What is Scarier than Being Vulnerable?

by Elisabeth Swim, MA

Daya Helpline Advocate


What is scarier than being vulnerable? Holding onto what scares me. One of the most challenging things about being a survivor of intimate violence is the taboo around discussing it. One of my family members flat-out refuses to discuss it with me because she wants to remember the late person who harmed me in the best possible way. Silence has taken me decades to open up to others about the harms I have experienced starting from early childhood.


As a telephone advocate for survivors of gender-based violence, I often get pieces of my own story given back to me through the testimonies of people who call me. Memories I have blocked out slowly trickle back and along with them come recollections of songs, foods, sights, places from the times in my life when I experienced danger or harm. As I practice talking with callers from a compassionate distance, I discover ways in which I could use the same compassion and grace myself.


For most of my life, I lived without any knowledge that the gender-based harms I had faced were unjust, or that I did not deserve them. I used my very strong mental will and my body’s coping skills to cut myself off from parts of my life when I lost all control of my circumstances, and felt my suffering to be insignificant. What broke down my internal walls? Stories.


In 2012 I danced with my community to One Billion Rising’s Break the Chain, with choreography by Debbie Allen. The song’s lyrical stories call for an end to gender-based violence and to the power and control that bolsters hierarchical social norms. This multi-sensory anthem unlocked stories in my own body that had been hidden away from my conscious awareness.


While learning and rehearsing the choreography, my body began to show me how immediate the song’s message was to my own circumstance. I needed frequent breaks from dancing and ultimately had to bow out from our troupe’s performance to give my body some nourishing rest.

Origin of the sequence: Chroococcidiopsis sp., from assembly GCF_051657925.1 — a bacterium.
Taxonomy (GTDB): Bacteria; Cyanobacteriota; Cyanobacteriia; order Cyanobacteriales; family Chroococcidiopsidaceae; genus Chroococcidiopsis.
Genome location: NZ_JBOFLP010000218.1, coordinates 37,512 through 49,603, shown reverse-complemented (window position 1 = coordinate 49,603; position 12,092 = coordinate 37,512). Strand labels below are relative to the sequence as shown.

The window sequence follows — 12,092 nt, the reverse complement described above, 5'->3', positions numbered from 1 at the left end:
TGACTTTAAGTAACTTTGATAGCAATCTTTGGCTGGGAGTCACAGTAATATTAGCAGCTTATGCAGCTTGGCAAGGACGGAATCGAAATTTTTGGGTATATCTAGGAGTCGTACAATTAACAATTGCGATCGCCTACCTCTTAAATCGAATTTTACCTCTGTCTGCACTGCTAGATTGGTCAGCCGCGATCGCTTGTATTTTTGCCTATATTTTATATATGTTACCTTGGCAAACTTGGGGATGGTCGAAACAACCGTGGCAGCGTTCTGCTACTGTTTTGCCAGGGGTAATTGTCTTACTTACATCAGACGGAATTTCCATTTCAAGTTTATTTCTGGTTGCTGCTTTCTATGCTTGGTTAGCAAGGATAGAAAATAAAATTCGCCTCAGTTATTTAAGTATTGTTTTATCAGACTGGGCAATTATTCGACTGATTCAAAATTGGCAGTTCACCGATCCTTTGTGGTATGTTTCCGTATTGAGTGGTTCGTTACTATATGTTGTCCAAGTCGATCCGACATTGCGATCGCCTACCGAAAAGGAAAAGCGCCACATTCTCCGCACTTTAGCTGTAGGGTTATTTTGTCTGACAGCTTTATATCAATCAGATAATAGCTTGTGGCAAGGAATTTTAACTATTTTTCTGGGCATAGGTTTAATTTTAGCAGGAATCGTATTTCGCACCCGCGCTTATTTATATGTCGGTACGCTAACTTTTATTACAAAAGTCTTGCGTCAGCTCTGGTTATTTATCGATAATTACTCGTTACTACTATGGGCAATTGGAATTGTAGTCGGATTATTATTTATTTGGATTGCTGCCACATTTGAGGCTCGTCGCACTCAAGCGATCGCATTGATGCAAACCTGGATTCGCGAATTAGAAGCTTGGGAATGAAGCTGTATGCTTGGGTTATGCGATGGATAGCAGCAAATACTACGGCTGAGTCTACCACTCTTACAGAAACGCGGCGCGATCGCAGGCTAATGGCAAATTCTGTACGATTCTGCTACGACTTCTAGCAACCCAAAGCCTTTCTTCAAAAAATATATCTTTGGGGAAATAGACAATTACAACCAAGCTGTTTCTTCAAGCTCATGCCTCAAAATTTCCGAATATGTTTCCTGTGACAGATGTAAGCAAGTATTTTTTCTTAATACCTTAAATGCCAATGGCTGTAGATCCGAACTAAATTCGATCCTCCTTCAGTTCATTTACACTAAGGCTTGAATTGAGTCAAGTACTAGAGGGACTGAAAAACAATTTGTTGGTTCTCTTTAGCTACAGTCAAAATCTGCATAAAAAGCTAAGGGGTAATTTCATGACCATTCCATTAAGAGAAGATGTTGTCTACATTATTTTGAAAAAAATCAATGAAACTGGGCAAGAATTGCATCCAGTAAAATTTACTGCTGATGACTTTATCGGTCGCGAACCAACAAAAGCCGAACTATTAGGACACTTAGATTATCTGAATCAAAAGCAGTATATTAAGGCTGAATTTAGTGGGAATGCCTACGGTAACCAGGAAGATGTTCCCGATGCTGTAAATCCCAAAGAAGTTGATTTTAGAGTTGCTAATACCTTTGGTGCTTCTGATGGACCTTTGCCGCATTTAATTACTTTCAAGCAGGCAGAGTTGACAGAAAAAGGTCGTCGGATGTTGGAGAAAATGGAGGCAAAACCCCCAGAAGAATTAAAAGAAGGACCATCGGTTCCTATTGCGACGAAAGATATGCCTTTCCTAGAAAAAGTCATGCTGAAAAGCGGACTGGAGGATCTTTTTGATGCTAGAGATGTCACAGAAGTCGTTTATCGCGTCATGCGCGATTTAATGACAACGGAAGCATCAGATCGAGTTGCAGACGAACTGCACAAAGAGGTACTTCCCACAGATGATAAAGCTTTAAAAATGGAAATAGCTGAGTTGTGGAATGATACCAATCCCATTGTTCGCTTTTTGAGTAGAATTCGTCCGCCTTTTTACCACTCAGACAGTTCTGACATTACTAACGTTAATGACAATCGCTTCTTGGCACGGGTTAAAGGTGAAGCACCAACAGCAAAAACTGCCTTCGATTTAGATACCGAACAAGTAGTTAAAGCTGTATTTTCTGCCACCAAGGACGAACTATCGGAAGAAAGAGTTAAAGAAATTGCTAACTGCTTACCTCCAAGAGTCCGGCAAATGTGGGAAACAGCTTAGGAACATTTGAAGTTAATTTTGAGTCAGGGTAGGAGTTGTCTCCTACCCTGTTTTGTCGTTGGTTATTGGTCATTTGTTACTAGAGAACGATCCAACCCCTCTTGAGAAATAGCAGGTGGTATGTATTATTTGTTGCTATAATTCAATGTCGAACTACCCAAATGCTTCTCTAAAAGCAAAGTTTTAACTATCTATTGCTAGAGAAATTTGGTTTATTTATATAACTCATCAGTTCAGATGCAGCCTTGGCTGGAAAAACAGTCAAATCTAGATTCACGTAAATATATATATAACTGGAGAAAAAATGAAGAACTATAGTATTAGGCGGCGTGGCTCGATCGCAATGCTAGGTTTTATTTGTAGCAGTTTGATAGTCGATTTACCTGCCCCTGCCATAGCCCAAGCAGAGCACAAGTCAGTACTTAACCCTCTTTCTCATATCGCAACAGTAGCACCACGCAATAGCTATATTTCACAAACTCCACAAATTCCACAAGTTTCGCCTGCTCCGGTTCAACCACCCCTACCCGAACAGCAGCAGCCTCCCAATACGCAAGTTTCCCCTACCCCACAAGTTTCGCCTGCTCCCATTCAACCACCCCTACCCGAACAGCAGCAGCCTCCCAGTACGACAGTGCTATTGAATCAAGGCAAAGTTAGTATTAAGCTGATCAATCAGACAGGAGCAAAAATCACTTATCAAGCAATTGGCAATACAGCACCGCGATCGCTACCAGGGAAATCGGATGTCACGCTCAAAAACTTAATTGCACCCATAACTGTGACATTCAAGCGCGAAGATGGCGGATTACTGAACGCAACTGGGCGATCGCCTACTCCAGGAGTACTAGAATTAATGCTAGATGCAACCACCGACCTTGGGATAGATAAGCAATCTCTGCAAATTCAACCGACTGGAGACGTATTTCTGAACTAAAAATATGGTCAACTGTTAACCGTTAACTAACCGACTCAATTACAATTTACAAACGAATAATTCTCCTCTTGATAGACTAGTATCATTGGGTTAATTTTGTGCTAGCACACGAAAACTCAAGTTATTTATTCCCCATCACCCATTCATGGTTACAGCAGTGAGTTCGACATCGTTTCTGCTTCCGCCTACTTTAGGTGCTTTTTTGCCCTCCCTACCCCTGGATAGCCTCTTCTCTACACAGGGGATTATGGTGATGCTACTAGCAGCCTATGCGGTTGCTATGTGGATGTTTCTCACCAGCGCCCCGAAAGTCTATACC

I worked for years through EMDR therapy, trauma-informed movements, mindfulness, meditation, more therapy, and a creative writing practice. Step by step, I sought support and learned how to receive support (which is still a challenge to this day). Talking and writing about what happened to me was a private and emotional way to access and reframe memories, emotions and desires for the future.


There have been setbacks along the way, not the least of which was having my first journal entries about childhood adversity lost in a purse snatching – it took me four years after that to feel comfortable writing again. But I bought a shredder and started shredding anything I did not want to keep. That helped me to feel safe letting go of things once I had put them down on paper.


In 2021 I joined the movement to support other survivors, as an advocate. While my own experiences with abuse and violence were immediate portals into empathy, I had trouble finding the subtle differences between empathy and enmeshment. I would often finish helpline calls feeling raw and open, like I had just opened up one of my own wounds in the process of providing support to heal someone else’s.


SOAR’s pilot Storytelling cohort gave me a place to practice being my own advocate in a community context. To see my experiences with gender-based violence with the same understanding that I offer to others. During the workshop I discovered for the first time that the cumulative amount of interpersonal violence I have been through is much greater than I had ever realized.


Being in community for this realization supported me to continue writing about my experiences and to mine my memory to see other ways in which my personal challenges are connected to those I see at work every day. All of this with greater agility between compassionate neutral distance and deep emotional presence. Since the end of our classes, I have started writing in my local poetry community, taking classes that generate new work where encouragement takes center stage.


Before SOAR’s storytelling program, I was on a year-long break from writing poetry. I felt like I was too close to my experiences to be able to write about them without upsetting myself. Along with therapy and focus on trusted friendships, the SOAR storytelling workshop helped me to get out my pencil again and start making syllable music.



First published on www.southasiansoar.org

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